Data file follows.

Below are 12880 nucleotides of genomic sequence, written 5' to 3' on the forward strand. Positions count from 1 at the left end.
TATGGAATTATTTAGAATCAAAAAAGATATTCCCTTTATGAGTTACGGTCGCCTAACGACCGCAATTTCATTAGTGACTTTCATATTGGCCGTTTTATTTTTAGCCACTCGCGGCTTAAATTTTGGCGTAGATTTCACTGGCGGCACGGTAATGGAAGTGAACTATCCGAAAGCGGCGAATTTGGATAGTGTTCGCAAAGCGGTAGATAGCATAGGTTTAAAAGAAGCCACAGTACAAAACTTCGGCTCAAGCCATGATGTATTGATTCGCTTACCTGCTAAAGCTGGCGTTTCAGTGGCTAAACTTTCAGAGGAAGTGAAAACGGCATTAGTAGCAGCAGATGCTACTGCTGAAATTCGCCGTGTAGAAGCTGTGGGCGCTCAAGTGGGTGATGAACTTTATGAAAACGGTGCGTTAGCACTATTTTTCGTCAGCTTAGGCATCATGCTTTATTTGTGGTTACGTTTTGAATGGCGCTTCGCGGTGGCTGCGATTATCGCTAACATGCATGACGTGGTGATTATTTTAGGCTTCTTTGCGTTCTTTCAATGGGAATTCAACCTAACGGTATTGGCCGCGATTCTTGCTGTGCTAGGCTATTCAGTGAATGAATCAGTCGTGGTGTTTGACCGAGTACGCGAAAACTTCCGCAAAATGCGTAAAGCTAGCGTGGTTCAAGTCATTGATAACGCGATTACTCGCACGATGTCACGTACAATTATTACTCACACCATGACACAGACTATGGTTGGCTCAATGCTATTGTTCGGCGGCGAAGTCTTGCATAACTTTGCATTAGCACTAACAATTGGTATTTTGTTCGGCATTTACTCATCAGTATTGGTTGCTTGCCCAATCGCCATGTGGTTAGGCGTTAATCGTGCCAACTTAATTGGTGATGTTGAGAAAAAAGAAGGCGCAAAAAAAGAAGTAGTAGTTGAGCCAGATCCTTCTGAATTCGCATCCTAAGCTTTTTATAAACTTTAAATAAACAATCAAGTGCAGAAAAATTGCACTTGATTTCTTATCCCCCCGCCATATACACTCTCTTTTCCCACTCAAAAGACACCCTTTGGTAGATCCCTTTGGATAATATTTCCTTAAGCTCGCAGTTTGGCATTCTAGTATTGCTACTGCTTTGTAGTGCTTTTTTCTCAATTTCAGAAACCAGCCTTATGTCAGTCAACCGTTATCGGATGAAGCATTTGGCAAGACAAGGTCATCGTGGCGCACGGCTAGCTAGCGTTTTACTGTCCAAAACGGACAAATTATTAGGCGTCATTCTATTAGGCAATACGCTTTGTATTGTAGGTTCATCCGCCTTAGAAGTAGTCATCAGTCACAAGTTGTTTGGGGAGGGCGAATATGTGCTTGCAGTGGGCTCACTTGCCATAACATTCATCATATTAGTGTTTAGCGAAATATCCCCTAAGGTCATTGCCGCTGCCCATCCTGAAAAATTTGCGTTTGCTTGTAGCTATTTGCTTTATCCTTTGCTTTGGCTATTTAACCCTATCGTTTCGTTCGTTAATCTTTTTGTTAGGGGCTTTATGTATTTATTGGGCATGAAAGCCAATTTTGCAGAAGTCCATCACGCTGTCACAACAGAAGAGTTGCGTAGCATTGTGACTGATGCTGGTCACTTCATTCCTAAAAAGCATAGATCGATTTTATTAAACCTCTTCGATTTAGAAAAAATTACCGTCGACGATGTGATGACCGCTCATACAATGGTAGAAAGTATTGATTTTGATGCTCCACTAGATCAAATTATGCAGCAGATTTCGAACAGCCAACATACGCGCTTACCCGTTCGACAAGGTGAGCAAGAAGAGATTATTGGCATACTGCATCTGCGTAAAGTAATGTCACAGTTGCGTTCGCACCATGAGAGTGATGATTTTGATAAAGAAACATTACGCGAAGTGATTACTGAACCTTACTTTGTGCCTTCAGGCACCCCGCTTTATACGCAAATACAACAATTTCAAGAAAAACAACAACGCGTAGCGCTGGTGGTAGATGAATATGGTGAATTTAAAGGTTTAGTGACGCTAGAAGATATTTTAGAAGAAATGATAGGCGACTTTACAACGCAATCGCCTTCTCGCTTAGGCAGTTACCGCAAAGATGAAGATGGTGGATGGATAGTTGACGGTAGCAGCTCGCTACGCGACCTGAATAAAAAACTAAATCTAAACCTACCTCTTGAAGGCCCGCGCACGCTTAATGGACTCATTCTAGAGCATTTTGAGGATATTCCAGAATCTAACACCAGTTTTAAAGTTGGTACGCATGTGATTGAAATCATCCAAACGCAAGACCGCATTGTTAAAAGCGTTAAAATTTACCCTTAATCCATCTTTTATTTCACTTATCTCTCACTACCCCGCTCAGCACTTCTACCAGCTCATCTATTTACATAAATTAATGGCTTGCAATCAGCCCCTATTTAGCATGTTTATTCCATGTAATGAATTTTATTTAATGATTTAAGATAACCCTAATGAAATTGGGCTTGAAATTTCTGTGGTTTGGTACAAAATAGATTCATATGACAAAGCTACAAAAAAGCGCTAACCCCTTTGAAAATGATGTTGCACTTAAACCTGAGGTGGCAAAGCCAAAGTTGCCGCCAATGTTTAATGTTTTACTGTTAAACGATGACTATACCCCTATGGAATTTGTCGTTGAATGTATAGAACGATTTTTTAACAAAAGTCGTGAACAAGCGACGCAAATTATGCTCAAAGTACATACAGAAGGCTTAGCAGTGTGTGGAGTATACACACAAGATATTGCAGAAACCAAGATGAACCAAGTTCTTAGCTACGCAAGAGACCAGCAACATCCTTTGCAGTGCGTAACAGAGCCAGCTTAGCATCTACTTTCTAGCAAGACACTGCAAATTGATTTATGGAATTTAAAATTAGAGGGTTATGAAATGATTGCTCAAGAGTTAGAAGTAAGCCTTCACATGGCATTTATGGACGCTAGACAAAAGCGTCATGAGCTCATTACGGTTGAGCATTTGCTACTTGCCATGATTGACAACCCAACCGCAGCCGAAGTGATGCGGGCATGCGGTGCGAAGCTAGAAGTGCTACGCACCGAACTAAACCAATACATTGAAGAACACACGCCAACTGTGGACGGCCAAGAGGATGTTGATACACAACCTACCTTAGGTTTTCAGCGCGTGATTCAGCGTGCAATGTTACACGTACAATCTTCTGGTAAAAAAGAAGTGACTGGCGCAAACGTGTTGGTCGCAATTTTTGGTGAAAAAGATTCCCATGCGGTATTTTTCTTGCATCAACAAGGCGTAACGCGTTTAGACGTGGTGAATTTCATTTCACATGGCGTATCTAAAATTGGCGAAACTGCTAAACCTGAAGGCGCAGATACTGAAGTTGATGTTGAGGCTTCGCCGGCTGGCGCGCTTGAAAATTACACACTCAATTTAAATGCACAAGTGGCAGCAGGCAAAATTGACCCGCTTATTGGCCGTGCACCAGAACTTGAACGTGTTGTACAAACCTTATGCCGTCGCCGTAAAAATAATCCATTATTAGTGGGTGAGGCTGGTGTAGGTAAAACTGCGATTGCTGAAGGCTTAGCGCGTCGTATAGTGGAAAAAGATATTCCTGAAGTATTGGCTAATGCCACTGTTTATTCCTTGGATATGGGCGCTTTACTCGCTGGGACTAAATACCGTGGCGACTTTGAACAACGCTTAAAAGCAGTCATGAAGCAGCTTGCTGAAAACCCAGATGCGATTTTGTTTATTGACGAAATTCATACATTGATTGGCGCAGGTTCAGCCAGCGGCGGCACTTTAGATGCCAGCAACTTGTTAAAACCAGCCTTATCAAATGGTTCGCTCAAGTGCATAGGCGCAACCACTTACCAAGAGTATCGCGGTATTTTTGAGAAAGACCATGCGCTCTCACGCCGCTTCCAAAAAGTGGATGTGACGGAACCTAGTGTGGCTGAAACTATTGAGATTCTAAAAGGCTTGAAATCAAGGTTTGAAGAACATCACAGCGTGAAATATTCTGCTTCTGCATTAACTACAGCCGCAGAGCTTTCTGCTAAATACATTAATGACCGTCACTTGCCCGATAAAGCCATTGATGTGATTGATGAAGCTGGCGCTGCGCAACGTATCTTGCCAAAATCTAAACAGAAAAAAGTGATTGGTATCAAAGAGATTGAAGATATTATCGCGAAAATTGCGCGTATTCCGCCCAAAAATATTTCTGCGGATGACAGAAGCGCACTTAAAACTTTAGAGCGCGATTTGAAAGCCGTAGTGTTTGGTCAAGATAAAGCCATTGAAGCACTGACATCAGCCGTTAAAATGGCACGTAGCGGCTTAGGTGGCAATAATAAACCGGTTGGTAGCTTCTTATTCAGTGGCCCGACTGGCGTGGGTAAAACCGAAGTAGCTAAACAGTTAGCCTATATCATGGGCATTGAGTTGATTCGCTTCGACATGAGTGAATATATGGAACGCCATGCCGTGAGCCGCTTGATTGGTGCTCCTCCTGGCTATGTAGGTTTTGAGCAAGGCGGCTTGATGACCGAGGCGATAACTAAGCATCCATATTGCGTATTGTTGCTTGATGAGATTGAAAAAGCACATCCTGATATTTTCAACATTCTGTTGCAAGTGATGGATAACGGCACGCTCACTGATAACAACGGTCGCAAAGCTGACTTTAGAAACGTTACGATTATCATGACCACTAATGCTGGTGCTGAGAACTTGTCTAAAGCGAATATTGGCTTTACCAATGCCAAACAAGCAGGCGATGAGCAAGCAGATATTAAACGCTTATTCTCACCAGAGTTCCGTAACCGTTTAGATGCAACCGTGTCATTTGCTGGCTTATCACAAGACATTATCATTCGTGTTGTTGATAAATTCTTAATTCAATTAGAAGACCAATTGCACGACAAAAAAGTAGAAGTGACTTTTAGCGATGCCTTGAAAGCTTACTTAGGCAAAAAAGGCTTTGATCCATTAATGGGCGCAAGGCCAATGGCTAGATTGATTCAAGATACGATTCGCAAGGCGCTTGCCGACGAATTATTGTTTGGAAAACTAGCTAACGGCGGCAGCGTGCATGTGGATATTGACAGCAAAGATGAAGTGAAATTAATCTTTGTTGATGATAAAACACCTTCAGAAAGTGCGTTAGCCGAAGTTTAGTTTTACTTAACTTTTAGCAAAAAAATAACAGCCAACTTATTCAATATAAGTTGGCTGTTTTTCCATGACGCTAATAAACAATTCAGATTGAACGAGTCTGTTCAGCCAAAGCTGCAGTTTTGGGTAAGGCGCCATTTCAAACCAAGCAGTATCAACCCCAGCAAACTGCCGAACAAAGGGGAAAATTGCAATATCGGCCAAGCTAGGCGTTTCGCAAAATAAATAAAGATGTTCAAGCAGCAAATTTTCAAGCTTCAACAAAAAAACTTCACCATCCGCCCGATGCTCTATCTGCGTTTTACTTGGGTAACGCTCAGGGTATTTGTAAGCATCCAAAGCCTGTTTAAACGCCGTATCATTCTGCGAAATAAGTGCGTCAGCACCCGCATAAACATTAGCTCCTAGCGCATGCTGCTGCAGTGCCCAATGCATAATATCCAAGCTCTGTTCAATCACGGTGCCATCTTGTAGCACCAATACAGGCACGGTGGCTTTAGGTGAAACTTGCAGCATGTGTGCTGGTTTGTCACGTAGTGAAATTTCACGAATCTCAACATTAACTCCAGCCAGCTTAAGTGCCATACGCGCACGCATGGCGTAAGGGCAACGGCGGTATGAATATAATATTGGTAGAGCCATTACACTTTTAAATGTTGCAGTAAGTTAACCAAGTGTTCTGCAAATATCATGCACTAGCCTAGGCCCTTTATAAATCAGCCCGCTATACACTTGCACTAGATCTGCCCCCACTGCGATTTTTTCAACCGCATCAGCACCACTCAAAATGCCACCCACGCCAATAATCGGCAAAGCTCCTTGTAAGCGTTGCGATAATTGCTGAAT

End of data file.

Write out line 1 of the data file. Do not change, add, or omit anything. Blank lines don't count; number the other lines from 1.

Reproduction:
Below are 12880 nucleotides of genomic sequence, written 5' to 3' on the forward strand. Positions count from 1 at the left end.